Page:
Rules of Composition Part 1 —Point of View
I’ve been teaching and working as a professional photographer for over 20 years and can say that some things never change. For example, the rules of composition in photography. Every image is unique, and every photographer has a different style, but the rules of composition remain as the guiding principles. I have discussed them so often with my students and thought, why not share them here to benefit my audience? So I decided to bring you all a series of blog posts on Rules of Composition in photography and how I use them to create dynamic portraits. This one is the first in the series and dedicated to — Point of View. Let’s get started!
Point of View in Photography
When we talk about Point of View in relation to photography, it means your camera’s position when you view a scene. It could be in your hands, on the ground, on a crane, or a drone. Personally, I like using a worm’s eye view, which means lying on the ground and viewing the scene from an angle that a worm would see. More precisely, if I don’t exactly lie down on the ground, I use a slightly lower angle, especially if there are children and pets to photograph. Getting low to the ground makes the subjects seem larger than life. It also opens a window to things we don’t normally see. Plus it’s fun because you don’t see adults lying on the ground every day just to see what things look like from down there!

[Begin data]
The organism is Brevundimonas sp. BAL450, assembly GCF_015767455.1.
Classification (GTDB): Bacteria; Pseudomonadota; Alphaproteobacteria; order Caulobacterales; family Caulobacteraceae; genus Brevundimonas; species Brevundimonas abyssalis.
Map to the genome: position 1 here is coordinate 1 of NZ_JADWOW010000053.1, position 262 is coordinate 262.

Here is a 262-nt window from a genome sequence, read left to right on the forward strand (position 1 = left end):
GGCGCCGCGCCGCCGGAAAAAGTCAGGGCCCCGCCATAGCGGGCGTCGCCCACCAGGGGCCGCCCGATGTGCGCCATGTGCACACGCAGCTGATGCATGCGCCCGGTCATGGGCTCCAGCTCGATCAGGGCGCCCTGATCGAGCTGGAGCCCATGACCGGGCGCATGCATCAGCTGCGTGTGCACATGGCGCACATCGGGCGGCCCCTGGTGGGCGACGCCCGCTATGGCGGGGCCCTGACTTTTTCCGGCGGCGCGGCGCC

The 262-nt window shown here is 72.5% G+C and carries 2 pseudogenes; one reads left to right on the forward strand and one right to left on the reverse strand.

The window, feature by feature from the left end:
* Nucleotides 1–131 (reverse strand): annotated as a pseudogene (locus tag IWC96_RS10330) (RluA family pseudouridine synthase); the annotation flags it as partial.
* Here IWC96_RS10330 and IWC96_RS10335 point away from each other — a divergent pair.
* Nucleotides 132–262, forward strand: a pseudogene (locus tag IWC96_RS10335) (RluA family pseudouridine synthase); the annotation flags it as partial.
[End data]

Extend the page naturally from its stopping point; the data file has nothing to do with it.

Another point of view I use is the bird’s eye view, meaning an angle from where a bird sees the scene. So I climb up places to gain height and photograph the image from there. If I am photographing children, I’ll have them lie on the ground and stand above them as they throw leaves at me or look up into my camera. I put the camera slightly above for groups of people because that often results in a more flattering portrait. Jawlines become more defined, and eyes look bigger since they are slightly closer to the camera.
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Keeping the Point of View in mind as I take photographs is just one of the many rules my years of experience have ingrained in me. There are so many others I subconsciously follow and will be sharing with you. So keep an eye out for my next post about the next rule of composition known as framing. Until then, take a look at my images and identify the point of view in them.
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